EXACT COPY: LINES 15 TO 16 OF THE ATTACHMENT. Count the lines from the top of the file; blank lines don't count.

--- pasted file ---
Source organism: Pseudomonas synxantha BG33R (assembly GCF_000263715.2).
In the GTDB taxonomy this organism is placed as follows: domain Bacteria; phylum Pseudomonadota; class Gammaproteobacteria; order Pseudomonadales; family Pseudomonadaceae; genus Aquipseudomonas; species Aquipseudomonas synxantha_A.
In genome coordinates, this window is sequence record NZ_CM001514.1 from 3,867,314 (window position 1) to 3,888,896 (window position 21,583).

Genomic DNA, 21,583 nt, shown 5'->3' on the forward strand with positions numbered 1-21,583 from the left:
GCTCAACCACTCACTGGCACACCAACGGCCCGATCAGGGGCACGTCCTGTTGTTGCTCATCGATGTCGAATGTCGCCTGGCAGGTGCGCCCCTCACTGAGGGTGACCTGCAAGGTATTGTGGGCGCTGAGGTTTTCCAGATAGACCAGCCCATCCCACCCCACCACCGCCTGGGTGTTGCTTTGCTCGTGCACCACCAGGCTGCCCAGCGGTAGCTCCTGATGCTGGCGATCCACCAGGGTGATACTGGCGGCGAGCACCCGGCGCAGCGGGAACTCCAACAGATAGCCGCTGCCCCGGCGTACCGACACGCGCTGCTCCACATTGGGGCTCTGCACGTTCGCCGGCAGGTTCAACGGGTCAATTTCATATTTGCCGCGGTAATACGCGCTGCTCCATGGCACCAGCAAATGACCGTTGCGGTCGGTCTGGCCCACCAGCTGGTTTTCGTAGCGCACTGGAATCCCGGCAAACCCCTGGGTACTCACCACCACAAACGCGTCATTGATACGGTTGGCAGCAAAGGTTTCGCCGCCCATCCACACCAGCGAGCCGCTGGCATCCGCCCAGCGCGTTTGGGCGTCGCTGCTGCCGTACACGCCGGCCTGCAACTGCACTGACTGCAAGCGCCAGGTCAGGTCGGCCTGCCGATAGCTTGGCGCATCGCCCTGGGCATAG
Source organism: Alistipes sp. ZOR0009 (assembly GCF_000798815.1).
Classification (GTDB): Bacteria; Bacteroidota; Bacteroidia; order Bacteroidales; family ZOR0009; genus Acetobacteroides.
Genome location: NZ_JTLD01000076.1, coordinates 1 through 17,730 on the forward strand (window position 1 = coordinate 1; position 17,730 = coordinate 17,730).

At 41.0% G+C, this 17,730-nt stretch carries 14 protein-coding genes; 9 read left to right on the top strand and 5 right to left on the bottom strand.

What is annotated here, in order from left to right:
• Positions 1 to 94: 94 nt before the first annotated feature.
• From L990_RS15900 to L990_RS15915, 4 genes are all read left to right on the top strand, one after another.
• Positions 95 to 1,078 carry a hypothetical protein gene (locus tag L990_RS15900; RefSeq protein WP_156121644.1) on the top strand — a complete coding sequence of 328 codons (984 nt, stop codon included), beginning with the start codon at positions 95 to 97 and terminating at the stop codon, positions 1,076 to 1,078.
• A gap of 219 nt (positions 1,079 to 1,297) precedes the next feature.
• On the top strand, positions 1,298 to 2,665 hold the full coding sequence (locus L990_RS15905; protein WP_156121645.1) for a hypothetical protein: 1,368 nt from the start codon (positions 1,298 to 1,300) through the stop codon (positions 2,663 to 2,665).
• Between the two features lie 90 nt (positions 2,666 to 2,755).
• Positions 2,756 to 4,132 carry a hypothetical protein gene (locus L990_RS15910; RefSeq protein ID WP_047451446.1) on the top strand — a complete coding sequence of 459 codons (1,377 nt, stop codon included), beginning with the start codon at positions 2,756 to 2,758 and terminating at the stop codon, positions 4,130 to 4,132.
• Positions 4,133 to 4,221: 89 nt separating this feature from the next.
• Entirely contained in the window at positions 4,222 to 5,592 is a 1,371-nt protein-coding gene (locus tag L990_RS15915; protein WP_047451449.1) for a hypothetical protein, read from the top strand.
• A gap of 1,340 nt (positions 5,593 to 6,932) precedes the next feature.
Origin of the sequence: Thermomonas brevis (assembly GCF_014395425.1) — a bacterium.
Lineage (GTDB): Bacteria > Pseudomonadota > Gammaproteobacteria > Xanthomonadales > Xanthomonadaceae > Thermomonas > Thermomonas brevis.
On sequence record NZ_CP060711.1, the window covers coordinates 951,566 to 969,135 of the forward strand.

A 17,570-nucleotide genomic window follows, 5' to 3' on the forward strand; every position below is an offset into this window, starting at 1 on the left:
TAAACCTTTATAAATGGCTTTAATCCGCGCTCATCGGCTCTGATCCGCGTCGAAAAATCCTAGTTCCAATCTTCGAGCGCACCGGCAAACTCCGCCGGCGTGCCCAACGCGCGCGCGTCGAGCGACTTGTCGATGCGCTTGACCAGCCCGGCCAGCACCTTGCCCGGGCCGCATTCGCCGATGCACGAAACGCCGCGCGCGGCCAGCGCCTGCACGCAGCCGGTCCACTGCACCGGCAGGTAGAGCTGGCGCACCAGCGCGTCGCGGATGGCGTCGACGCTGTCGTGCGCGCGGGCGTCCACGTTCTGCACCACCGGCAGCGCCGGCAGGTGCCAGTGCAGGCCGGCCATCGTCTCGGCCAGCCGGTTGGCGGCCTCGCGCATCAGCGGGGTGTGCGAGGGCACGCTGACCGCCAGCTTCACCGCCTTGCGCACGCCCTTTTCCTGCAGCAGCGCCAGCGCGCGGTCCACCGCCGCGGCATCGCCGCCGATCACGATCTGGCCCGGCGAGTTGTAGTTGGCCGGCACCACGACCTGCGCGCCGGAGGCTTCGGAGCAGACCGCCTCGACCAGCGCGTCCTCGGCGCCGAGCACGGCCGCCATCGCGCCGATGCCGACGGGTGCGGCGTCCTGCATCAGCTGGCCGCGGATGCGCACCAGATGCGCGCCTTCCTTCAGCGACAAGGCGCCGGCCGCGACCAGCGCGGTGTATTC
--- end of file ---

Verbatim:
• On the top strand, positions 1,298 to 2,665 hold the full coding sequence (locus L990_RS15905; protein WP_156121645.1) for a hypothetical protein: 1,368 nt from the start codon (positions 1,298 to 1,300) through the stop codon (positions 2,663 to 2,665).
• Between the two features lie 90 nt (positions 2,666 to 2,755).